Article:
Tens of thousands of people have taken to the streets of cities throughout India to protest an economic policy you probably haven't heard of before: demonetization.
Three weeks ago, Indian Prime Minister Narendra Modi surprised his country with an announcement banning 500- and 1,000-rupee notes — worth about $7 and $15 respectively — in a bid to tackle corruption and terrorism.
He estimated that forcing people to exchange the country's largest currency bills for new banknotes would allow the government to crack down on "black money" — unaccounted-for cash holdings that haven't been taxed but, under the law, should be. He also argued that it would strike at domestic terrorist financing operations by capturing counterfeit money and rendering the legitimate cash they kept in the shadows worthless.
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Banning widely used banknotes would have a huge impact on any economy, but in India the policy is transformative. Modi's sudden ban instantly meant that 86 percent of all the cash in circulation in India was no longer considered legal tender, which means that businesses could refuse to accept those bills as a form of payment. And the Indian economy simply runs on cash: It's estimated that between 90 and 98 percent of all transactions in India, measured in terms of volume, involve it.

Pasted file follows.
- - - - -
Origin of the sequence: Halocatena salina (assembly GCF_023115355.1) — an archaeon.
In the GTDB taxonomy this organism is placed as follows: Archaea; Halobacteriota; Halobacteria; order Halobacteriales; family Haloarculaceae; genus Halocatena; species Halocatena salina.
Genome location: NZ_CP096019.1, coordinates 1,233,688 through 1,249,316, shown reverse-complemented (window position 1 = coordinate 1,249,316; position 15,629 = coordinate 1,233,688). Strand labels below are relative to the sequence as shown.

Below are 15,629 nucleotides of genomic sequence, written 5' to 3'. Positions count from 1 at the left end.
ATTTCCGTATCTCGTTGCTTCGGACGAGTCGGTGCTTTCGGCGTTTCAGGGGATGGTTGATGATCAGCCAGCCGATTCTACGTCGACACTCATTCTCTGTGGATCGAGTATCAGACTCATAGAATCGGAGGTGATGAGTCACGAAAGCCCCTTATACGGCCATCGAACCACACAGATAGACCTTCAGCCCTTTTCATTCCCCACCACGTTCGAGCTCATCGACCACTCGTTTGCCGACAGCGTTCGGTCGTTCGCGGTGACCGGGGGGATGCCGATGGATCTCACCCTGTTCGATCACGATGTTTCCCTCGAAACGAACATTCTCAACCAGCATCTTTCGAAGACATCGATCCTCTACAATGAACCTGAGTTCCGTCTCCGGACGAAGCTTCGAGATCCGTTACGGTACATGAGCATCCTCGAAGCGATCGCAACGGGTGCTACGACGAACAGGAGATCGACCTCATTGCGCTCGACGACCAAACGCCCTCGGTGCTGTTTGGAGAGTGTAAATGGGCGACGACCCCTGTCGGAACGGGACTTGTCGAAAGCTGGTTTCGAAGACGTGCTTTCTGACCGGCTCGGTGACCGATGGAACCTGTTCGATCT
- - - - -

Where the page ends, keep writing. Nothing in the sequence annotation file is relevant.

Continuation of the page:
Unsurprisingly, Modi's demonetization initiative has caused chaos across the country. People want new banknotes, but the current supply of them isn't close to meeting demand. That's created headaches for people as they wait in long lines outside ATMs and banks, which routinely run out of cash. For people who rely on daily cash earnings to survive, it can mean not being able to obtain food.
The temporary shortage of banknotes is having other far-reaching effects. Farmers looking to sow their next set of crops can't buy the full quantity of seeds they need. Property sales, which typically require huge cash investments, are slowing. It's even reshaping cultural life: Weddings, which can cost millions of rupees, are taking a serious hit.
"A lot of marriages are being postponed, and those that are managing are doing so by borrowing from relatives and friends," says Niranjan Sahoo, a senior fellow with the Observer Research Foundation, a think tank in New Delhi.
Modi's agenda to crack down on black money makes sense in theory but it isn't working smoothly in practice. It's hitting individual Indians hard, and the country itself may pay a heavy price: Many economists expect the growth of India's booming economy to slow substantially in the final quarter of 2016.